Editor’s note: Michelle Stockman is an independent consultant with her company, Fort Smith-based Msaada Group. Stockman earned a bachelor’s degree from Loyola University-Chicago in communications and fine arts, and earned a master’s in entrepreneurship from Western Carolina University. Her thoughts on business success appear each week on The City Wire.
I was standing on the side of the expressway, watching cars, trucks and motorcycles whiz past, amazed at how fast 70 mph is when you realize how vulnerable you are to speeding blocks of metal.
As I watched the tow truck pull over in front of my sick car, my mind was filled with instant questions while thinking through quick decisions.
Everyone knows how much I love my car. I bought it shortly after my mom passed away, and I used to take Sunday afternoon drives through beautiful rural North Carolina to drive through my grief. This car, Buzz, is a member of my family as far as I’m concerned, and we’ve been through a lot in our 130,000 miles together.
While some routine work was needed for my aging car a few weeks ago, I was ready to hit the road again as soon as the freshly washed Mini strutted past its newer kin at the shop.
However, on a trip to Northwest Arkansas, Buzz shut down the entire car due to the alternator giving way. The next 24 hours was filled with figuring out where to take the car, how to get it there, what was wrong with him and so forth. Meanwhile, thoughts of wondering if the additional repair costs were worth the effort versus considering other auto options (especially after snide comments from the auto makers’ cousin dealership in NWA). After considering the math of the cost of repairs versus the cost of a down payment, you begin to wonder how much is too much to save my metal baby.
Likewise, business owners and leaders (particularly with young start-ups) are brought to the brink of very difficult decisions. Like my car, a business becomes a part of the family. It is the owner’s baby. That baby is the most beautiful, wonderful and talented child in the world and the rose colored glasses are wonderful despite the challenges of being a business owner.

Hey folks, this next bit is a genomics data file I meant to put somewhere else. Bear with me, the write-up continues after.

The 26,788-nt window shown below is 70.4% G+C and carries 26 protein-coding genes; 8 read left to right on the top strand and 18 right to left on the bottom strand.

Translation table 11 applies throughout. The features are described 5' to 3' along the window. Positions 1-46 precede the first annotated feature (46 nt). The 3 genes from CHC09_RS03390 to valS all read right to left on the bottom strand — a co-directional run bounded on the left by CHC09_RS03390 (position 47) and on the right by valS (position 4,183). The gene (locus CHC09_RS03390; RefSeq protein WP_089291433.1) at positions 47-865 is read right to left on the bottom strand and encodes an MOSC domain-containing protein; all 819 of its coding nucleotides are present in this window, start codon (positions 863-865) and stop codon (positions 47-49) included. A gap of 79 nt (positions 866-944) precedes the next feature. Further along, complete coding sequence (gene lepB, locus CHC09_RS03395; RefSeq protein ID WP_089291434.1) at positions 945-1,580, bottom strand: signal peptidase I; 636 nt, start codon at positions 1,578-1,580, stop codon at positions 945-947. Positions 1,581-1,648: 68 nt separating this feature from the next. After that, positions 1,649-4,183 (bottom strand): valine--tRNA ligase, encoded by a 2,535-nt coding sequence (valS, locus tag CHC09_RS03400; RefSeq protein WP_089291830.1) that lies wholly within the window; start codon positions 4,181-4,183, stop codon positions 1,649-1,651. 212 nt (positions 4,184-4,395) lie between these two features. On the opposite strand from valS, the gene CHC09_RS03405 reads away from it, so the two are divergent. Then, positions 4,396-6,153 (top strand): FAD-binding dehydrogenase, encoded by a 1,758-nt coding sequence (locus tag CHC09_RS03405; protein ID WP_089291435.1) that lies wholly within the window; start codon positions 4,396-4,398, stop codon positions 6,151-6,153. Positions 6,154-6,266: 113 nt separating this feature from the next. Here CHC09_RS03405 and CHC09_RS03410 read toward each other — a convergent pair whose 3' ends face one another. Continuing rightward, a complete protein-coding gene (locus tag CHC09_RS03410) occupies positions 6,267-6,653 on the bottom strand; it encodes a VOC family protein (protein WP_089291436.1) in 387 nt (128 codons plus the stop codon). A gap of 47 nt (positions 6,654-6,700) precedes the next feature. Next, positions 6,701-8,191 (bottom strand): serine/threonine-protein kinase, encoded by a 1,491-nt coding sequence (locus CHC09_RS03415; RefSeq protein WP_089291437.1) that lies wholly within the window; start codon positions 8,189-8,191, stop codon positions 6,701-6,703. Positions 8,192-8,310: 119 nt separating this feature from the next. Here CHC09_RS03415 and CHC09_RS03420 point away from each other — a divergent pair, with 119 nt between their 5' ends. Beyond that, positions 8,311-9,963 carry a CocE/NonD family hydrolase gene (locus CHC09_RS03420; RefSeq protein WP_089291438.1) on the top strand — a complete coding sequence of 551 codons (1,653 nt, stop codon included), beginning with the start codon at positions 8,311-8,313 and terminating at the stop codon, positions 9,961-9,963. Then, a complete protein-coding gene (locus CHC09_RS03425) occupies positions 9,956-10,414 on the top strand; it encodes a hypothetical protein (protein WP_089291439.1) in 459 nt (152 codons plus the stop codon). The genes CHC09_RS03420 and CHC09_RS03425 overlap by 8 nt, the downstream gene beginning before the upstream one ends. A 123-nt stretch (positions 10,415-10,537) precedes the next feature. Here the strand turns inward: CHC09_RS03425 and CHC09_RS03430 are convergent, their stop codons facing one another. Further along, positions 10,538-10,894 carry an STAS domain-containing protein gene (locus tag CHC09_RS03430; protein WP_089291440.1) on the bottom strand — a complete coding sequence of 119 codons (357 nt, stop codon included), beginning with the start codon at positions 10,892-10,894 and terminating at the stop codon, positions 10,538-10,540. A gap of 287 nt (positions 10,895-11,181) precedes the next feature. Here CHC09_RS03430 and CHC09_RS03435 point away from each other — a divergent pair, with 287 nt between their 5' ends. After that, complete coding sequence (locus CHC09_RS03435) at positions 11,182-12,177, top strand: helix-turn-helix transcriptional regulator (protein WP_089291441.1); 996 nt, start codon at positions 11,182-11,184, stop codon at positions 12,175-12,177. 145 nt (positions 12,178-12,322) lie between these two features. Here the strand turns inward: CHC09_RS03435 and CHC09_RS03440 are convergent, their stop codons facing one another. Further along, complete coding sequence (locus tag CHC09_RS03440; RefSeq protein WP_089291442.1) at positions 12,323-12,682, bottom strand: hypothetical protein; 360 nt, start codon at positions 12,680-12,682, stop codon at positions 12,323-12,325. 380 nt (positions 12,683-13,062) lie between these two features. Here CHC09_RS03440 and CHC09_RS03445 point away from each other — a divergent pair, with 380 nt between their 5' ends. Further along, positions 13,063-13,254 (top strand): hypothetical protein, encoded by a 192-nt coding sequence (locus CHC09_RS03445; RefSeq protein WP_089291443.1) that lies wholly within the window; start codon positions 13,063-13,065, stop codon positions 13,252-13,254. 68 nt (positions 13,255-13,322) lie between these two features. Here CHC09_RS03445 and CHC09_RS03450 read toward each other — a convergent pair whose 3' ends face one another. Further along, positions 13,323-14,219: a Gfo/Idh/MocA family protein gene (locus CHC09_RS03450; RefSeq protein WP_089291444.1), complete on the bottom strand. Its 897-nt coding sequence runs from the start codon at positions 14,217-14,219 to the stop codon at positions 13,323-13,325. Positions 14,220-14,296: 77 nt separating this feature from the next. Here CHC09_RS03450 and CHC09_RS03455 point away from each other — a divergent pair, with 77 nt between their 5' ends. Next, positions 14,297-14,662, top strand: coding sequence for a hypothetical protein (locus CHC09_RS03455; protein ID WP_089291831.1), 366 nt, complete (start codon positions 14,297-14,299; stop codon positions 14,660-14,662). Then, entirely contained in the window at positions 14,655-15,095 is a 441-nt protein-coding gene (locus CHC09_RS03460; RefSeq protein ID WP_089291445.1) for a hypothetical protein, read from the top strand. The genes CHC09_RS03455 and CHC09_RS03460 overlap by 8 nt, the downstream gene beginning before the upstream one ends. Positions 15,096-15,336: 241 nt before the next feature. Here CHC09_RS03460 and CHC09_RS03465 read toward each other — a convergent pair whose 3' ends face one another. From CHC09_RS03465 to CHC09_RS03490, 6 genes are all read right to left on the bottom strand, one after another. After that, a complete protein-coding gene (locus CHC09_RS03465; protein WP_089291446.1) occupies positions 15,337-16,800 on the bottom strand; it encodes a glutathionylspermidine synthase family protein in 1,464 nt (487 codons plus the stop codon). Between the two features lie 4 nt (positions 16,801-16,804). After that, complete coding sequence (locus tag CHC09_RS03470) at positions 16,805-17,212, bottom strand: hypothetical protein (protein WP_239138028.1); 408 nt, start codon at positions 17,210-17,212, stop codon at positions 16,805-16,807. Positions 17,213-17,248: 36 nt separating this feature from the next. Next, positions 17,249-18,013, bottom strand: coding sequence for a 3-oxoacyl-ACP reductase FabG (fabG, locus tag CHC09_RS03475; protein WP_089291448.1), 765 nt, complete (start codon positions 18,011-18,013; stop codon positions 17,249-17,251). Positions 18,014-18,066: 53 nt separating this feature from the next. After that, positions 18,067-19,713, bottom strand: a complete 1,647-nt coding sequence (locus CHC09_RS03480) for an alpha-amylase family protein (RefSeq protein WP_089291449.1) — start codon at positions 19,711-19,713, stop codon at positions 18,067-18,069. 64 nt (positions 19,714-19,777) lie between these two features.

After a while, reality about the business sets in, and you come to a point in the business where either it look great or that baby, in reality, is ugly. For those who realize the business baby is not so great, months (or longer) of torment set upon the entrepreneur wondering what can be done to rescue, grow or support the business until the magical break even to profit period begins. The business leader begins to wonder if the marketing strategy is off, if enough or the right kind of advertising is being used as well as if the market even likes the product or service. Additionally, the business leader begins to wonder if more money would fix the problems or if more time will work the problems out.
The inevitable decision arises at some point in every business; is it time to hand over, sell or shut down the business?
Shutting the business down is a gut wrenching experience where the realization that the dream didn’t work mixes with negative emotions and heartburn over lost finances. This is a decision that often runs in denial for far longer than it should, causing the negative emotions and lost finances to dig a deeper hole.
Is it a matter of enduring the hard times a little longer, investing a little more money or reviewing business operations? Timothy Stearns, director of the Lyles Center for Innovation and Entrepreneurship at the University of California, is quoted in “Knowing when to Close the Business” about the five warning signs of knowing when it is time to quit. Stearns notes “if a small business owner approaches their investment in this manner (i.e. setting limits on the time and expense they are willing to use in the business) they will have better clarity on their situation ... if they don’t start making money at a certain point they should walk away.”
Joseph Anthony on Microsoft Business lists the top five reasons to consider closing a non-performing business, when:
• The debt-to-asset ratio is on the rise as this can bring the business to being over-leveraged. This puts the business in a position where normal sales and revenue cannot repay the business loans;
• The business not only loses money, but the losses increase. This indicates not only a small phase that may naturally occur with a business, but a negative trend that seldom reverses;
• Your inventory turnover slows down. This coincides with number two in that the slower inventory turns the less cash flow there is to replenish stock as indicated by lacking sales;
• You’re unable to raise more money for the business. The banks are not as stingy as business owners make them out to be as they have experience in lending to a variety of businesses. They have also seen the signs of a business gone bad as well;
• You’re not having any fun. “If you get up in the morning and you can’t stand the thought of going in to run your business, if the Great American Dream of self-employment has become your own personal little nightmare, it’s time to take a hard look in terms of your mental health.”
Stockman can be reached at email@example.com